Homage to Catalonia by George Orwell: Review

Homage to CataloniaHomage to Catalonia by George Orwell
My rating: 4 of 5 stars

It is something of a slog through Orwell’s descriptions of the brutal trench war he experienced, alternating with attempts to explain the complicated politics making up the Spanish Civil War. Even as he grimly sketches the fractured, kaleidoscopic factions arrayed on the anti-Fascist Republican side, you can sense his heart breaking as his idealistic determination is subsumed under the reality of the war and of the surreal urban scenes away from the front lines. The sorrowful denouement, with a poetically ironic ending to Orwell’s career as a militiaman, gives closure neither for him nor the conflict, which was ongoing when the book was published in 1938. He is left only with guilt for a job unfinished and undoable, grief over friends lost and left behind, and a mournful adoration of a place and people caught in a tightening net of tyranny from which there would be no escape. A devastating read, especially with hindsight of the great darkness that would befall Europe and the rest of the world in succeeding years.

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The Beekeeper’s Apprentice by Laurie R. King: Review

The Beekeeper's Apprentice (Mary Russell, #1)The Beekeeper’s Apprentice by Laurie R. King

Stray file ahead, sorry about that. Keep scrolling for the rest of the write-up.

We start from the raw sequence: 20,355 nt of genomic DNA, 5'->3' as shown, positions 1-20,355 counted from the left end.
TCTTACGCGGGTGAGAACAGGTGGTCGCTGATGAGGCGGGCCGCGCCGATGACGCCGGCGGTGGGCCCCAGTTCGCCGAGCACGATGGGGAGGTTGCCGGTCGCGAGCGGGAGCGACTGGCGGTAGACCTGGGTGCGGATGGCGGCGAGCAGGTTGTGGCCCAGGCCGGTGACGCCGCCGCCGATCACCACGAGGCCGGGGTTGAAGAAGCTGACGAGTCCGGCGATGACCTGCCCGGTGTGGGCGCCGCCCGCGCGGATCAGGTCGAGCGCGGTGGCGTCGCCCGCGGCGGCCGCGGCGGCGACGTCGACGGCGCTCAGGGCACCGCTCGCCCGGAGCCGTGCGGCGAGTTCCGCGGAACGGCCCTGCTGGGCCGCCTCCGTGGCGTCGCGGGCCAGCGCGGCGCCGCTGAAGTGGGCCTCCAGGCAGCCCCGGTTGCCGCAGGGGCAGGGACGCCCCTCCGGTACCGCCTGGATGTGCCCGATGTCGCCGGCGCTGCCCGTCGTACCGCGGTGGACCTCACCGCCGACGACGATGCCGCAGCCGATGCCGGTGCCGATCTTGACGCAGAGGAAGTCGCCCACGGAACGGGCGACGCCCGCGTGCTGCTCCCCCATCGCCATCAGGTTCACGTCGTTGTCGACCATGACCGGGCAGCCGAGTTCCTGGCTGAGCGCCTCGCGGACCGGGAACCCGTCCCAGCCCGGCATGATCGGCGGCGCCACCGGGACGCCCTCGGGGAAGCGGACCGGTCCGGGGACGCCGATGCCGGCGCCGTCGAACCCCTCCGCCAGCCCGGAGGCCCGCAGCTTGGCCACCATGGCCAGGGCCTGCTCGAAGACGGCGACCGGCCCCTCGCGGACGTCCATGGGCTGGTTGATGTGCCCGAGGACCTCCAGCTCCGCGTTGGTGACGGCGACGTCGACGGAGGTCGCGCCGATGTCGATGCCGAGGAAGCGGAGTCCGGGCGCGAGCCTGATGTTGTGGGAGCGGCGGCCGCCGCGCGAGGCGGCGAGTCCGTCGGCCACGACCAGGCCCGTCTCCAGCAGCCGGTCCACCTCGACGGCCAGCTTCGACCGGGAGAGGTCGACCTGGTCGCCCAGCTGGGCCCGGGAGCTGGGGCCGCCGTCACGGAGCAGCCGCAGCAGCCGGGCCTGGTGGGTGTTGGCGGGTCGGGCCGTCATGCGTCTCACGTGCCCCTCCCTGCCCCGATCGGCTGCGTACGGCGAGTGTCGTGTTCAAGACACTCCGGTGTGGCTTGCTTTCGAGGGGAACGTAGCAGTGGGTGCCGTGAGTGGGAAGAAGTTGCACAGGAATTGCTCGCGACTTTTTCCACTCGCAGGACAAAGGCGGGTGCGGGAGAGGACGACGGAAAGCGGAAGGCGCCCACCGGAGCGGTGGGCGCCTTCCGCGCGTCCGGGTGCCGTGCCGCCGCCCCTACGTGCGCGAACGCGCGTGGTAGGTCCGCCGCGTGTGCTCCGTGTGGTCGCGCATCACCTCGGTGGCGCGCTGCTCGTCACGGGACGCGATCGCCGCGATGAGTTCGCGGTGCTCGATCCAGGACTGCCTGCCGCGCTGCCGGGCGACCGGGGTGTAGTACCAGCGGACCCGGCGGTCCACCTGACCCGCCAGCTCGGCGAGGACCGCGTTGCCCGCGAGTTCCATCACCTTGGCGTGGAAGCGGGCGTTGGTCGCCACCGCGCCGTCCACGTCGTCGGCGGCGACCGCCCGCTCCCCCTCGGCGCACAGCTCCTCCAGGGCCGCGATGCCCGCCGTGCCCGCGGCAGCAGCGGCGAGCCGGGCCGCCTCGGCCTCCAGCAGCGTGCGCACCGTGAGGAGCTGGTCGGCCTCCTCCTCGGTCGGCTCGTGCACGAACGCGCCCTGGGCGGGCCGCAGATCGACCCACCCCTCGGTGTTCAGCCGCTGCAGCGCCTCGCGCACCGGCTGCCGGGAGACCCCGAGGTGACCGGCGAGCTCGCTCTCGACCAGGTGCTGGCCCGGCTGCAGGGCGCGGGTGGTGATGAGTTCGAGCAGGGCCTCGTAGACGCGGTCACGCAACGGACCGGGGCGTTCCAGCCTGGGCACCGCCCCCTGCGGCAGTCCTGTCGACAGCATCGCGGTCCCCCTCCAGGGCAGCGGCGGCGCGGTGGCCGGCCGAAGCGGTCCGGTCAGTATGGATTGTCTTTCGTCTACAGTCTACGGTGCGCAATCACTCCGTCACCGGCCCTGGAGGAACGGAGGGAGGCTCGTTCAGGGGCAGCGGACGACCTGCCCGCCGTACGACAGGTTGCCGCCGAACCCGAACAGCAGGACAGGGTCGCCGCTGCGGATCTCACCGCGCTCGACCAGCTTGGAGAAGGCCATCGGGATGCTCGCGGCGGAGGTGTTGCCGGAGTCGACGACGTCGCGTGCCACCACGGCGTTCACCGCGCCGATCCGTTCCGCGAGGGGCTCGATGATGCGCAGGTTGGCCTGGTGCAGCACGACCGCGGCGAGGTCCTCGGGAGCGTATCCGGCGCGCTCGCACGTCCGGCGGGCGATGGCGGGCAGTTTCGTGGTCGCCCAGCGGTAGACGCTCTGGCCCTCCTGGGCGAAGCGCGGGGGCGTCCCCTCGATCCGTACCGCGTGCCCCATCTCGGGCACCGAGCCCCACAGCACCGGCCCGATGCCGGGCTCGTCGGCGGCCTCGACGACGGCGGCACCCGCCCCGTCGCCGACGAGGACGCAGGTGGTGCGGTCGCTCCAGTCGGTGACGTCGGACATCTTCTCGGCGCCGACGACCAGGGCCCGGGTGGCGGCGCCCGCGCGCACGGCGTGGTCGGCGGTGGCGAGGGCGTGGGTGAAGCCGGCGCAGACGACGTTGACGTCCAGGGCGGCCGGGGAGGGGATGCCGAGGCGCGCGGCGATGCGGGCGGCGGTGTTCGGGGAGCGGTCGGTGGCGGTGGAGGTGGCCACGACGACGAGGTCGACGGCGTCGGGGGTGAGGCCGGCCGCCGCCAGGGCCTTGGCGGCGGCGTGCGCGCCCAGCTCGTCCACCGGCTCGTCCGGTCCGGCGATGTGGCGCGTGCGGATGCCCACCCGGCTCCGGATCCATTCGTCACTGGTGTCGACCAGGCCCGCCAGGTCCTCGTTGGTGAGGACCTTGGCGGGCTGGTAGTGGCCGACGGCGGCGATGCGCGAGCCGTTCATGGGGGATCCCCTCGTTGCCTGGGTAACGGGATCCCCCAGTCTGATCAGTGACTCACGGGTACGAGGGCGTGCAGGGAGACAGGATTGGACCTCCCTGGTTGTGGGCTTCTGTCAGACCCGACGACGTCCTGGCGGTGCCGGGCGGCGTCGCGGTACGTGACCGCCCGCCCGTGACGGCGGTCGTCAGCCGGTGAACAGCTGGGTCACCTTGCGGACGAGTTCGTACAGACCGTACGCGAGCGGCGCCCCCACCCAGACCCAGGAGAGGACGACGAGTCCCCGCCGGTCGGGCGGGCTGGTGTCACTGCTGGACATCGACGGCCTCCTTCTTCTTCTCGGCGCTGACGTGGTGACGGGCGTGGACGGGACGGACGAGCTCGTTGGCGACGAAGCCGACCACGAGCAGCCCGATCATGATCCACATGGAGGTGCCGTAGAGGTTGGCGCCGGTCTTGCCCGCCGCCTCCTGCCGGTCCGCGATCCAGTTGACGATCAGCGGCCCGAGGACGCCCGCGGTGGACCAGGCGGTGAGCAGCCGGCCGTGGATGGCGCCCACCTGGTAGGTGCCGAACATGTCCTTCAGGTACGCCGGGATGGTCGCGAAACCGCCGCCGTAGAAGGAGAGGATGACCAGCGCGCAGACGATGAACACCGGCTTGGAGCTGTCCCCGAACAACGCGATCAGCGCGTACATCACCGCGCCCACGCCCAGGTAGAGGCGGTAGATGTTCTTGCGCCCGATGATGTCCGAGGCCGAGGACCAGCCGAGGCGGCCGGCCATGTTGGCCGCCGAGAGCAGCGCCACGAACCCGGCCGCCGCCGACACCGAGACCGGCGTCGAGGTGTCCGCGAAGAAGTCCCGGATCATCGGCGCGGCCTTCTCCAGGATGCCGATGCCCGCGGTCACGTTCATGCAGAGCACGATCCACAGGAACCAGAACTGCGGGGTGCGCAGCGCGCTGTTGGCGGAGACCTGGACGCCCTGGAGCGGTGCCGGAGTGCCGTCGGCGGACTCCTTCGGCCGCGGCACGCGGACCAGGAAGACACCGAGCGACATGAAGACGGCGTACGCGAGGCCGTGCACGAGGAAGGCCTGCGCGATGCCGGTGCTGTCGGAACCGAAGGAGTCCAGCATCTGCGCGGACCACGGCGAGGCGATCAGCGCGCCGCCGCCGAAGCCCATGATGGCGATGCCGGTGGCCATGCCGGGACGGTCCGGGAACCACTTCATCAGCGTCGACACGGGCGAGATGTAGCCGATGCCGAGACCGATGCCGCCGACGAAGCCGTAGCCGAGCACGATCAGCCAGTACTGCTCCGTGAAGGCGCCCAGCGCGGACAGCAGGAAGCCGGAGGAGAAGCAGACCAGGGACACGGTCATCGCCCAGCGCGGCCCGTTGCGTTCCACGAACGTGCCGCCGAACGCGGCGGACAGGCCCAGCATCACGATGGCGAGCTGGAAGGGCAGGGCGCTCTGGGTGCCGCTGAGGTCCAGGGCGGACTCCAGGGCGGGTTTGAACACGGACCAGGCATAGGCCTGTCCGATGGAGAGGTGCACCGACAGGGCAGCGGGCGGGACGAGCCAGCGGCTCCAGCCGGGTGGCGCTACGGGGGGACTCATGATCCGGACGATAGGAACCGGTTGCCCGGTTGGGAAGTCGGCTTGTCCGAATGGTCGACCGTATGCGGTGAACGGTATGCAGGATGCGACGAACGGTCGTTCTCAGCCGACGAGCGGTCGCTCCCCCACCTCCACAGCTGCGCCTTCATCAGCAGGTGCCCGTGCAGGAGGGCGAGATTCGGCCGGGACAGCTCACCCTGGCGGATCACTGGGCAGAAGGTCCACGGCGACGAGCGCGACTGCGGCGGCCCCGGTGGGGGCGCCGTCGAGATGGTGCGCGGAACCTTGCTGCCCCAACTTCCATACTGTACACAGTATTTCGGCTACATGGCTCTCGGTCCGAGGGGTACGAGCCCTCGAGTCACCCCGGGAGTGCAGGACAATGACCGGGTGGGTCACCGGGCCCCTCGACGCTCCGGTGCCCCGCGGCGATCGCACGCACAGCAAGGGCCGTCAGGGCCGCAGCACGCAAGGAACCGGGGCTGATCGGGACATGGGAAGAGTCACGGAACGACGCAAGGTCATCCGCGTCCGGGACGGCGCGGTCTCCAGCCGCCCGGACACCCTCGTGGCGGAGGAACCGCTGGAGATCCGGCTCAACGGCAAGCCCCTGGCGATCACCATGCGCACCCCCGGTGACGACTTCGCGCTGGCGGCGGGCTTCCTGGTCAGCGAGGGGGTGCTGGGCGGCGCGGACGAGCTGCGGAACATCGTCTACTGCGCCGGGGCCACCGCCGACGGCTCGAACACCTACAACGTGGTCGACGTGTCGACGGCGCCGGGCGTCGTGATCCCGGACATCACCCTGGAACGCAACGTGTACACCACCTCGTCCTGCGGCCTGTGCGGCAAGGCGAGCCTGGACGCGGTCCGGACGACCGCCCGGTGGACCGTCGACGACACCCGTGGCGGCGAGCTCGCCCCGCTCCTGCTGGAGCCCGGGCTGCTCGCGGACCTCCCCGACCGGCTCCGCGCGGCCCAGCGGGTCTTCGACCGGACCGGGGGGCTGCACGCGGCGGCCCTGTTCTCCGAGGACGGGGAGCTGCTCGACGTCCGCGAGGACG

My rating: 4 of 5 stars

In this paean to and update of the world’s greatest fictional detective, Laurie R. King does an admirable job of walking that dangerous high wire over the “fan fiction” pit into which lesser writers would inevitably fall. And while there are certainly wobbles of character insufferableness (I suspect inevitable with a narrator who is meant to be the mental peer of Holmes) and wish fulfillment during the journey, both the book as a whole and the quite solid narrator are fine additions to the greater Holmes universe. I look forward to the next book featuring the indomitable Ms. Russell.

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The Metamorphosis by Franz Kafka: Review

The MetamorphosisThe Metamorphosis by Franz Kafka
My rating: 5 of 5 stars

Perfection. Utter perfection.

The forward by director David Cronenberg, drawing parallels between “The Metamorphosis” and his movie “The Fly” — not to mention movingly relating the story to waking up to find oneself transformed into an old man.

The afterword by translator Susan Bernofsky in which she makes connections to Miller’s “Death of a Salesman” and also tells the difficulties of capturing in English the idiomatic nuances of the original German.

That inspired cover.

The list of authors on the back cover who have been influenced by the novella — Orwell, Camus, Borges, Bradbury — all heroes of mine.

Oh, and yes: the awesome translation.

I am flabbergasted anew by one of my favorite writers, and by a work that was hugely influential for early writing of my own. Thank you to Susan Bernofsky for her fine work.

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